Can You Run Out of Money with a Reverse Mortgage?
Following the aftermath of the Great Recession in 2008, reverse mortgage programs got a bad rap. There were horror stories about American seniors losing their homes because they’d taken out reverse mortgages. A prevailing myth was that a reverse mortgage holder’s home could be foreclosed upon if all of the equity had been used up.
In fact, there are only a few circumstances that would set the foreclosure wheels in motion when it comes to a reverse mortgage:
- If the borrower fails to pay his or her property taxes, which is required by cities and counties.
- If the borrower fails to pay their homeowner’s insurance premiums, which protects the integrity of the asset.
- If the borrower allows their home to fall into severe disrepair.
Before HUD made changes to their non-borrower spouse policy, the main exception to this scenario was when both spouses were not on the mortgage. Before, a non-borrowing spouse that survived his or her borrowing spouse faced the risk of losing the home to foreclosure because the loan would be called due and the surviving spouse would be unable to pay the balance. Now, non-borrowing spouses have certain protections against facing foreclosure or eviction. Still, when a couple chooses to take advantage of a reverse mortgage program, it may be an important consideration to have both people on the mortgage.
Reverse Mortgage Protections
Another point worth considering is that reverse mortgages have prevented many seniors from going into foreclosure. They also make it possible for many older Americans to stay in their homes for years or even decades beyond what they thought they would previously be able to afford. That is the beauty of the reverse mortgage set-up! Homeowners who opt for this type of mortgage can stay there in their homes as long as they live, or until they are ready to transition to an assisted living facility. Even more appealing is the fact that they can remain in their home without having the looming responsibility of making mortgage payments.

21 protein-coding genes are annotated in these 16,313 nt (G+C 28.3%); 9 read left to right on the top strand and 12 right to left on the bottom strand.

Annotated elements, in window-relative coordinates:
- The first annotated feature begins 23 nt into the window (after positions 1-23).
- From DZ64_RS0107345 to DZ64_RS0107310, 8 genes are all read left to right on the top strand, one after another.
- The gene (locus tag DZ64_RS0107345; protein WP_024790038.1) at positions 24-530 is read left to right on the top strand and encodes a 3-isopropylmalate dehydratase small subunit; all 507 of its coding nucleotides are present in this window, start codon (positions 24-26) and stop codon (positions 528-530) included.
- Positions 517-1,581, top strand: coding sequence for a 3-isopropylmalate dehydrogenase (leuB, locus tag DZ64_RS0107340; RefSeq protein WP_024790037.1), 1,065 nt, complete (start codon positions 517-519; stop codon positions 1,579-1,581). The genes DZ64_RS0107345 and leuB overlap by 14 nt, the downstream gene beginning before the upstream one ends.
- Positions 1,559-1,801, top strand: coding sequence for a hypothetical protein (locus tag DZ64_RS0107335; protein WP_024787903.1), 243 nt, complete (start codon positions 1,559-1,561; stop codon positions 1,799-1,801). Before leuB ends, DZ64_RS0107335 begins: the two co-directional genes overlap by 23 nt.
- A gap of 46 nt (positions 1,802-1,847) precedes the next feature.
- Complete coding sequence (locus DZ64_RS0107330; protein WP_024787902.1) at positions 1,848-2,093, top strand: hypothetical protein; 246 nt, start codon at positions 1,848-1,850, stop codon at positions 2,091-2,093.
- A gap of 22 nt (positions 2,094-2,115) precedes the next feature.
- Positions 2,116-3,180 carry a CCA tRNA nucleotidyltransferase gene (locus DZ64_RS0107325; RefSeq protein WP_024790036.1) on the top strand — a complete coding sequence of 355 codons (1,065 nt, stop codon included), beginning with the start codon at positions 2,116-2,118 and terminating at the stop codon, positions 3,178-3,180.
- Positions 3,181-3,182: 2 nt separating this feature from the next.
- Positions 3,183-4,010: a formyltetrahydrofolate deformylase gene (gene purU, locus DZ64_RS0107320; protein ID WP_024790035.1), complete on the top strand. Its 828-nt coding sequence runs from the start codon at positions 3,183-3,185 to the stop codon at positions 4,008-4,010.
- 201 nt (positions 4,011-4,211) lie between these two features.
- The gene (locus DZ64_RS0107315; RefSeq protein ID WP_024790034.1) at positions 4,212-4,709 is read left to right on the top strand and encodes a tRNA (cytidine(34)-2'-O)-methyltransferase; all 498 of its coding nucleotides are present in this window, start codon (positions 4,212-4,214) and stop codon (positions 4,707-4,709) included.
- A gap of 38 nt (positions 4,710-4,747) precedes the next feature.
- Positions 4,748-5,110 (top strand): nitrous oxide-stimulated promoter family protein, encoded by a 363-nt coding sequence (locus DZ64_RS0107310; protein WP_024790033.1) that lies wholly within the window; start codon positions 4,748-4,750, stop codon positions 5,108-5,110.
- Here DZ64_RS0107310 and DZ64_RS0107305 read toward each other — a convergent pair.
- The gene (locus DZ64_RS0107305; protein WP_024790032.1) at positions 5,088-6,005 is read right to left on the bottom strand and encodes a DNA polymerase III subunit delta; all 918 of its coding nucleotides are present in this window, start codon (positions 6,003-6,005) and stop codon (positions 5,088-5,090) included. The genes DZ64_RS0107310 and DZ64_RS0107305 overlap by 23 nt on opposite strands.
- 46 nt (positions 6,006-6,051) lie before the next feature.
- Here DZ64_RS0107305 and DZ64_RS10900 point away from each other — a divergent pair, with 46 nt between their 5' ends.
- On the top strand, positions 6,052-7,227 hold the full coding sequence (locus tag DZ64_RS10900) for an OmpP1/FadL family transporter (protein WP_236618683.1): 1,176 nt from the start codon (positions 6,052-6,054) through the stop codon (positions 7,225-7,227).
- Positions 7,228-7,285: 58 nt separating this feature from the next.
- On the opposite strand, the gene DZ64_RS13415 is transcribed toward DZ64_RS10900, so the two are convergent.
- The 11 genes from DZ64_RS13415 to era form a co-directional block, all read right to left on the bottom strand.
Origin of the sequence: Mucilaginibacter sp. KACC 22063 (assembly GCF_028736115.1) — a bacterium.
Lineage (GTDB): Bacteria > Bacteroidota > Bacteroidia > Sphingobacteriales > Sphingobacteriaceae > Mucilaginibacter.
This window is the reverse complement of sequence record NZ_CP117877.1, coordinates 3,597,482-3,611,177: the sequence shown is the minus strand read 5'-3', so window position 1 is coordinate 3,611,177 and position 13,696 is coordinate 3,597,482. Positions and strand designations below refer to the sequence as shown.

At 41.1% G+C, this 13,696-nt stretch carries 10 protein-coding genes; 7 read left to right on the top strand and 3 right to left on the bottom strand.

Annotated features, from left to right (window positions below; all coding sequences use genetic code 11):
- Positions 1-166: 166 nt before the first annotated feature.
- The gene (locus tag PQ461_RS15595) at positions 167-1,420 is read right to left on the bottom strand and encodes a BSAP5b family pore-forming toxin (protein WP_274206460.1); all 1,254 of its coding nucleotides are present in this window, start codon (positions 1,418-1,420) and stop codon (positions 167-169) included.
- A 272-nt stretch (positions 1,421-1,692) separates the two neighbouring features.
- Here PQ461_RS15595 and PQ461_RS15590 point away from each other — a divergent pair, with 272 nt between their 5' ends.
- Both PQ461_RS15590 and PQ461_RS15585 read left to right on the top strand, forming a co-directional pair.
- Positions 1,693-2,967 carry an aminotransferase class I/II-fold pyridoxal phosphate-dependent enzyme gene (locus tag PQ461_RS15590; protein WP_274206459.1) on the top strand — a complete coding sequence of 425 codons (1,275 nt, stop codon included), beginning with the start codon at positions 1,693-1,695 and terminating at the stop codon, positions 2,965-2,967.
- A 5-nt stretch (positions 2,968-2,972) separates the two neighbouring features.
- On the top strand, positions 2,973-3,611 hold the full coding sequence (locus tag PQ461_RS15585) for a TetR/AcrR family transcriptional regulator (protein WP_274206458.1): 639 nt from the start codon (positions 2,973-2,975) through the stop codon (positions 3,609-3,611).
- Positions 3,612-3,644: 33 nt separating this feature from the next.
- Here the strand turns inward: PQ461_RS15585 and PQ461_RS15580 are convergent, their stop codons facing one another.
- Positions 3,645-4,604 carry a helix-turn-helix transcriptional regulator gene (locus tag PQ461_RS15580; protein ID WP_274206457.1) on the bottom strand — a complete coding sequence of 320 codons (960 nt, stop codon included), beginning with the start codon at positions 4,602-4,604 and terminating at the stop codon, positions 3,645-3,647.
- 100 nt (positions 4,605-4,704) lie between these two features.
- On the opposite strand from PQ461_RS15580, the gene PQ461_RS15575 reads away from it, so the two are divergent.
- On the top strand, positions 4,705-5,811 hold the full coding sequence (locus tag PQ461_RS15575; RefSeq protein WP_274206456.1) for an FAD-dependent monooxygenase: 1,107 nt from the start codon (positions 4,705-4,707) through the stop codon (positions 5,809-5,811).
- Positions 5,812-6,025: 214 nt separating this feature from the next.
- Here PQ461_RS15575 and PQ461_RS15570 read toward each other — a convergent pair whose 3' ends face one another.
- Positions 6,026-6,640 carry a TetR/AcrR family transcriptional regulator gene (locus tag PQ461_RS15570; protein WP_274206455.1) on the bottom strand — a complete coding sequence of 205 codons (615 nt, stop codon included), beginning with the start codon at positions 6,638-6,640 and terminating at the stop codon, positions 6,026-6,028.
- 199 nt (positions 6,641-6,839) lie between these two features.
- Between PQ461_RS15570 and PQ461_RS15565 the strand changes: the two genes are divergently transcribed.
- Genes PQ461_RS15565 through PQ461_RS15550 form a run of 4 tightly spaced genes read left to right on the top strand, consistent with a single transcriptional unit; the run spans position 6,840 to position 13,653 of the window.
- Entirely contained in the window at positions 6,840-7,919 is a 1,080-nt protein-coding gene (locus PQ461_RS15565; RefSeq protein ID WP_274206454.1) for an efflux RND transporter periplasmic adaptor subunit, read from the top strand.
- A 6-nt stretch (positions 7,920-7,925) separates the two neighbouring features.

Since HECMs are backed by HUD and the FHA, safeguards for both lenders and borrowers are in place. Senior borrowers are protected regardless of the amount of home equity, or lack thereof, that they have. The only requirements that they must honor are the same ones that they have likely been following since they took out their very first home loan. As long as they reside on the property, they are protected against foreclosure as long as the home is their primary residence, they maintain it, and pay all of the appropriate taxes, insurance and fees such as HOA dues.
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Payment Options for the Borrower
As for the question of having enough money to live on, that could depend on which payout method the borrowers opt for. Of the three choices — lump sum, monthly payments or lines of credit — the monthly payment option is likely the safest if you are concerned about running out of funds. Should the value of the home increase dramatically, the payment amount does not change. Even if the monthly payment amount results in a loan balance that surpasses the home’s value, the borrower/homeowner will not responsible for repaying the excess.
Another option could be a line of credit reverse mortgage payment. With this payout type, a borrower can choose to make withdrawals on an as-needed basis. Many seniors are quite disciplined with their finances and use reverse mortgage lines of credit as they would a credit card.
Those who choose to take the payout as one lump sum will want to be extremely mindful of how and when they use it. Please keep in mind that everyone handles his or her finances differently and managing money is definitely a learned skill. If there is every any doubt, a meeting with a financial planner is an excellent way to device a financial strategy.